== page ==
Mellanox bet well on high-speed

Shmulik Shelach

Eyal Waldman made a good bet that InfiniBand would be the preferred solution for high-speed computing communications.

The reasons for the operational and stock market success of Mellanox Technologies Ltd. (Nasdaq:MLNX; TASE:MLNX) include strong management, a good bet on technology, a suitable business model, disappearing competitors, and a lot of luck. Above all, the company is riding the wave of change in computing.

The image of Mellanox founder chairman, president and CEO Eyal Waldman is of an expert surfer who rides with perfect timing and precision the crest of the great wave that comes only once every few years to an exotic beach somewhere in world. He identified the wave and rode it, seeing from the crest how the world of computing has changed better than everyone else. This is why Mellanox can provide good forecasts for the coming quarter, but struggles to see farther ahead, because like riding any wave, it is hard to predict how long it can stay on top.

The wave that Mellanox is riding comes from every corner of the world of technology, from the intensive use of social networks, organizations that are in the practice of using computer resources at remote server farms as part of their computer infrastructures, to the exponential increase in the amount of data and need to analyze it in real time for business and research purposes.

Several years ago, Mellanox, with Waldman at the helm, bet that the bottleneck for all these operations will be in the communications between the processors and memory within high-performance computer systems. In other words, the solution that would provide higher speed communications than the alternatives would find demand. Waldman bet that InifiBand would be the preferred method for high-speed communications, and he deserves the credit for betting correctly that it would go mainstream and that the needs of the computing world would be ready for it.

High-speed enterprise computing connectivity solutions is a market with many vendors. It includes Intel Corporation (Nasdaq: INTC), Broadcom Corporation (Nasdaq; BRCM), Emulex Corporation (NYSE: ELX), Brocade Communications Systems Inc. (Nasdaq: BRCD), and QLogic Corporation (Nasdaq: QLGC). These are all big and well-known companies which are hard to compete against. Within two years, Mellanox has joined this club, even though it entered a saturated market with technology that was considered the underdog. As Waldman put it in the conference call, the market was ready for what Mellanox had to offer, and the ship's captain had only to keep his balance while riding the wave.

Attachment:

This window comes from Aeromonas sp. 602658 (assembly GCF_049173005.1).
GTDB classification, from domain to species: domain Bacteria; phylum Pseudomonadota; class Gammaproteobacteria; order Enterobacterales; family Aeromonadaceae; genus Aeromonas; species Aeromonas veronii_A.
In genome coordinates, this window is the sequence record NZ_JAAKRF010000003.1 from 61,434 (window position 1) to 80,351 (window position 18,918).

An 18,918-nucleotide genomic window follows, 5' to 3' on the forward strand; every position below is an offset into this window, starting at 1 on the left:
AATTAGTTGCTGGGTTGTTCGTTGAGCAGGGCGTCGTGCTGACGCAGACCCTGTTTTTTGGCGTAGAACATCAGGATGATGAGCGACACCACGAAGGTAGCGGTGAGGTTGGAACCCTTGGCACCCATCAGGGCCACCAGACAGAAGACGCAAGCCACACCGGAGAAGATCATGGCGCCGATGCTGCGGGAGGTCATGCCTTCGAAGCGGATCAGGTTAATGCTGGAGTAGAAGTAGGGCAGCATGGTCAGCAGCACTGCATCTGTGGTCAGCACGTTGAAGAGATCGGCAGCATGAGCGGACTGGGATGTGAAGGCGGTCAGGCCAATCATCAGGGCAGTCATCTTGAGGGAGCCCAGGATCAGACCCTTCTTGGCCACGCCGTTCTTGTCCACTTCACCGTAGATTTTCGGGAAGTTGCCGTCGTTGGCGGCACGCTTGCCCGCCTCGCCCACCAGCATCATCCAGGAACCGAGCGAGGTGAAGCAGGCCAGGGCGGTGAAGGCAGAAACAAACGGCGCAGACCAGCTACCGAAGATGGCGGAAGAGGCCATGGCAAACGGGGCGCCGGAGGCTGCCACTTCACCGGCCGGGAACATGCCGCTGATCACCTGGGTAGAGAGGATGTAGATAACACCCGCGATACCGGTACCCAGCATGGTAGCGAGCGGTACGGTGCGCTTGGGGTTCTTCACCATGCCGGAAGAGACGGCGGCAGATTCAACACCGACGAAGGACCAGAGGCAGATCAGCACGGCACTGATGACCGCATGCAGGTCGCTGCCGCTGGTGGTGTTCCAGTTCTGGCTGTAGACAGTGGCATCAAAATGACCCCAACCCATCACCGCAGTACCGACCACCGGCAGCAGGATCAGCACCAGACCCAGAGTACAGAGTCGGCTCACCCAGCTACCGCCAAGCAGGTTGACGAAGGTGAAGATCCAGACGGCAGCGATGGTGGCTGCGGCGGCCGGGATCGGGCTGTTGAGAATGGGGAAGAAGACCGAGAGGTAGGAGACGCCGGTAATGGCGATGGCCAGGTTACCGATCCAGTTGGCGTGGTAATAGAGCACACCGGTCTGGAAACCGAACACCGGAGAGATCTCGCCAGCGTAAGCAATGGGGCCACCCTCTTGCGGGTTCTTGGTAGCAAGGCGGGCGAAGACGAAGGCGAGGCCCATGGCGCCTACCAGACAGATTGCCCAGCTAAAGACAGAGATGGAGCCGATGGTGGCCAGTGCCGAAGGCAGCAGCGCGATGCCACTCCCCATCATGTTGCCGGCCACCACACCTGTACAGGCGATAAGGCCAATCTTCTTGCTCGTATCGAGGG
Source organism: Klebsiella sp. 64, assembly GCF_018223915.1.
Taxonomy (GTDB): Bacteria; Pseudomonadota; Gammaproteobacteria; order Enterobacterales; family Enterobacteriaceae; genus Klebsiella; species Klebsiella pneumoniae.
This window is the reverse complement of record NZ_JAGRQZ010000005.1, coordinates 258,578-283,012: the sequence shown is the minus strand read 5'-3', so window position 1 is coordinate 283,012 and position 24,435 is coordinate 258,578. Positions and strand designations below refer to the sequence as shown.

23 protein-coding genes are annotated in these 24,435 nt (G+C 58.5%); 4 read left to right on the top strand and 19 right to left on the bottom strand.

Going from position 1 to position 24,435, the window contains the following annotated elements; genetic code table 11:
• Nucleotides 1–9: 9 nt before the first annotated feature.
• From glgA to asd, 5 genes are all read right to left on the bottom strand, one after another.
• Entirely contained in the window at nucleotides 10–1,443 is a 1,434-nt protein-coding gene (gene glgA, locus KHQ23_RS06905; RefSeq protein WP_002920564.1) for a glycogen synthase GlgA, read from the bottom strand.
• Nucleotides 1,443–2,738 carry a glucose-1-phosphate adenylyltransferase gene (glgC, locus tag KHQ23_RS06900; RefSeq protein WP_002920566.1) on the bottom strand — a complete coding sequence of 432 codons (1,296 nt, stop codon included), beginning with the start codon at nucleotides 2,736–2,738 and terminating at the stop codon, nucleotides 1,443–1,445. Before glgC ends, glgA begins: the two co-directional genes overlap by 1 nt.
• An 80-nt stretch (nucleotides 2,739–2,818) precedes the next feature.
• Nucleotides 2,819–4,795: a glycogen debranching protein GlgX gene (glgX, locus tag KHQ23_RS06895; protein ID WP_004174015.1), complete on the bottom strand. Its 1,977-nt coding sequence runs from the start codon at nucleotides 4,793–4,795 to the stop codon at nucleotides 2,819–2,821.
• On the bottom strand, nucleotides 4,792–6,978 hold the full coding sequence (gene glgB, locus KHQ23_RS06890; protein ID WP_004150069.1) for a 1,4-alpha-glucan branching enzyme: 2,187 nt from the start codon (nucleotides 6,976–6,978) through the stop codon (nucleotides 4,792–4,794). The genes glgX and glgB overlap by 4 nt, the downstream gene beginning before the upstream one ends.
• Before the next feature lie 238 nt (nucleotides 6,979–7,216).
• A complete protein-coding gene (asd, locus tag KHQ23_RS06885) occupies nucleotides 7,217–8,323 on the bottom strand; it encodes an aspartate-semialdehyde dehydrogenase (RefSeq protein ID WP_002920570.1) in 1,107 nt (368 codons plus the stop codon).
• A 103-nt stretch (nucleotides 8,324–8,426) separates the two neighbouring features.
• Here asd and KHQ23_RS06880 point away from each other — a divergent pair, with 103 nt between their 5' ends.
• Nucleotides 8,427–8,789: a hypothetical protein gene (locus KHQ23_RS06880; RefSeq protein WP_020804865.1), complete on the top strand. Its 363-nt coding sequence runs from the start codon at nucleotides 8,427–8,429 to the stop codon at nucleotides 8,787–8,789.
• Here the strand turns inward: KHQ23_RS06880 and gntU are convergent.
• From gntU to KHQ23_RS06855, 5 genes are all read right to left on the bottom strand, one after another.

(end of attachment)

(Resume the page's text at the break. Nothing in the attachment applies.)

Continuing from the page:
In conversation, Waldman phlegmatically sees Mellanox's performance as a given. Although it is hard to know what is happening behind the scenes, Waldman's composure is undoubtedly a pleasant surprise for investors, who until recently viewed him as an embittered employee who quit or was thrown out of Galileo Communications by Avigdor Willenz, but who believed that he could create a great company.

As for performance, Mellanox long ago left Galileo Communications behind. In fact, Mellanox is now approaching the $6.1 billion market cap of Galileo's buyer, Marvell Technology Group (Nasdaq: MRVL). As analysts are phrasing it, Mellanox is a growth story.

Unless there are breakdowns in the future, or if the wave breaks sooner than expected, in two years we will see not only a company that springs a regular quarterly surprise, but a communications equipment giant that is a leader in the computing revolution.

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